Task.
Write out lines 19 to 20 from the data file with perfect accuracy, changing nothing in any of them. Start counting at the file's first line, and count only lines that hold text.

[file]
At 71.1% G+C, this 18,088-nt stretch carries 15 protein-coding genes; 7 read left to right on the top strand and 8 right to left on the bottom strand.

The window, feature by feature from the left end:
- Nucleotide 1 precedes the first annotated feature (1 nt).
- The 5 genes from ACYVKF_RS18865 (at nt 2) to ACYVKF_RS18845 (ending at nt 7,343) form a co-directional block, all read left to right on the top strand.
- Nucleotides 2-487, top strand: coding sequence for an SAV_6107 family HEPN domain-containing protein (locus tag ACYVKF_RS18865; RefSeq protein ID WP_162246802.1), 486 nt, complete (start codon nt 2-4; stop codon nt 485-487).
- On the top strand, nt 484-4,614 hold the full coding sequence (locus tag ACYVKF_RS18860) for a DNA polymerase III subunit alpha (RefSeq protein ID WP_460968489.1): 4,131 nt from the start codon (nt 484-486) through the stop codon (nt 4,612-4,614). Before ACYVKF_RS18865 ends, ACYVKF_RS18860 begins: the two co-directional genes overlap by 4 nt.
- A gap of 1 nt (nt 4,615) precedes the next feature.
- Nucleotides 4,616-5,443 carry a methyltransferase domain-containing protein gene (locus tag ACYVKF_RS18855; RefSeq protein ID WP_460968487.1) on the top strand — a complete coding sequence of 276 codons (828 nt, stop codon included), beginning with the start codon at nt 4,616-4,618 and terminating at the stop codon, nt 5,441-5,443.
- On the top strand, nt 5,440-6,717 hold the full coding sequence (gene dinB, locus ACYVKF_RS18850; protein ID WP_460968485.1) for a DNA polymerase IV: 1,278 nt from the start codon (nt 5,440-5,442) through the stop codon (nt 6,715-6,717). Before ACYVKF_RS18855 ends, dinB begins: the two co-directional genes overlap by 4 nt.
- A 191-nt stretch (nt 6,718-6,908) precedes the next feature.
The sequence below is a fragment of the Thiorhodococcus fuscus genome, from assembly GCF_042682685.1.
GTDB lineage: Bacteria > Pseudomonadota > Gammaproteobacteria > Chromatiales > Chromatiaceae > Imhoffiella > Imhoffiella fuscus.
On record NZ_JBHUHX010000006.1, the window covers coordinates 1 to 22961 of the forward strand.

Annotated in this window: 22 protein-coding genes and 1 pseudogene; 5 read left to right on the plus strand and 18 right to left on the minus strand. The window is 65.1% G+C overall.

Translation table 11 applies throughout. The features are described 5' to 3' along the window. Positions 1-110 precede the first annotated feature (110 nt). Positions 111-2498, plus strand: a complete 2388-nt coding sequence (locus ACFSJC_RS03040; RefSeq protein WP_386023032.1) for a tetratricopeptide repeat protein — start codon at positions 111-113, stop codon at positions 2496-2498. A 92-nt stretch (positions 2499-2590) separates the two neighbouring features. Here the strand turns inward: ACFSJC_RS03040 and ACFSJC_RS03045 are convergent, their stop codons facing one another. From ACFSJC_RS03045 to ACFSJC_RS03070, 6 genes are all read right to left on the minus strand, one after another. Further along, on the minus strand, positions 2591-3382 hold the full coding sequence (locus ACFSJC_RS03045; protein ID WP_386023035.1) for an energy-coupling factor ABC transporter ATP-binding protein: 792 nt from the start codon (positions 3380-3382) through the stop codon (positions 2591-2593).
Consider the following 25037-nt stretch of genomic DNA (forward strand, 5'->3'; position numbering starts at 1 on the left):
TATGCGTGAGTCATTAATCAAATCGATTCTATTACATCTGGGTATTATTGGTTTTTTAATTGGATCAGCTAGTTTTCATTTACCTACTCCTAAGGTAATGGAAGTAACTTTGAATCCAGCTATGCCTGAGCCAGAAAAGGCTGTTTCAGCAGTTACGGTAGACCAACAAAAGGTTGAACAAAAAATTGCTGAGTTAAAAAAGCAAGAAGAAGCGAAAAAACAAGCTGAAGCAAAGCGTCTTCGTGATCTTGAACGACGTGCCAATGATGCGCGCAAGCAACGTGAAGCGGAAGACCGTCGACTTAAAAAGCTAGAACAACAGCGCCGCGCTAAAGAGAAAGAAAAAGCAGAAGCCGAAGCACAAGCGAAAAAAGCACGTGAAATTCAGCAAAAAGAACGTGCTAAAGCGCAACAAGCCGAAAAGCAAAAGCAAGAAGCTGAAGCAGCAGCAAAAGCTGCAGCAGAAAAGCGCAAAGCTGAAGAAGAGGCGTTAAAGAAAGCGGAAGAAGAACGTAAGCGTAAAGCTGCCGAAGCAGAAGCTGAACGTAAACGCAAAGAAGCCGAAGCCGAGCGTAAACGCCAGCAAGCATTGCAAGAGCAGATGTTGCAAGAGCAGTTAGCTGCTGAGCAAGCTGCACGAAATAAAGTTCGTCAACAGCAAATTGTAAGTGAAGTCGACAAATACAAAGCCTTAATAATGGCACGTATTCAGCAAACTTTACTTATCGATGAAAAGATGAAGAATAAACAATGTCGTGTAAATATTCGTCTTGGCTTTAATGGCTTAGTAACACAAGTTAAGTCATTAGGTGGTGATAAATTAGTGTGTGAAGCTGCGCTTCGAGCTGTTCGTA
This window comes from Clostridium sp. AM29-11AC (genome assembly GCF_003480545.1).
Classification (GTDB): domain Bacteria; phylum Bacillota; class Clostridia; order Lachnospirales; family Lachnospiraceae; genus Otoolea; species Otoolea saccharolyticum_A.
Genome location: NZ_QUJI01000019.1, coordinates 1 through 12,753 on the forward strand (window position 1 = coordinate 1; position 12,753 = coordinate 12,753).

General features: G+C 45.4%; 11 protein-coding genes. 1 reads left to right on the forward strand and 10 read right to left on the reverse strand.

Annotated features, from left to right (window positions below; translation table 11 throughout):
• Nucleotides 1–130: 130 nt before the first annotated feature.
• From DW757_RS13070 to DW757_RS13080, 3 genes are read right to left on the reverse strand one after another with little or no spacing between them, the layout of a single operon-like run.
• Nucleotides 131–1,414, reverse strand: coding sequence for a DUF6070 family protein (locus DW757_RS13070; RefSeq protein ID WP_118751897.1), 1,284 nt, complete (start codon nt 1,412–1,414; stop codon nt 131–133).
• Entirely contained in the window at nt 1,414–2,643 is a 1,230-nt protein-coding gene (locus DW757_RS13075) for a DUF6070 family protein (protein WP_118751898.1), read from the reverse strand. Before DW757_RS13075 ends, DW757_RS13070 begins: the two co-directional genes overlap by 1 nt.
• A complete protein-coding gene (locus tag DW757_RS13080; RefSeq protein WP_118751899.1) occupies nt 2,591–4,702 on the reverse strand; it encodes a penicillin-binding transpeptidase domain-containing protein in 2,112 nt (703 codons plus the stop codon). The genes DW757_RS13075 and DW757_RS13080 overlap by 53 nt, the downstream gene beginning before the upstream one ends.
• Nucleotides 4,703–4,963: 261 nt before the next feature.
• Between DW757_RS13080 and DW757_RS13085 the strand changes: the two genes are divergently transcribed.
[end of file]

Classification (GTDB): domain Bacteria; phylum Bacillota; class Clostridia; order Lachnospirales; family Lachnospiraceae; genus Otoolea; species Otoolea saccharolyticum_A.
Genome location: NZ_QUJI01000019.1, coordinates 1 through 12,753 on the forward strand (window position 1 = coordinate 1; position 12,753 = coordinate 12,753).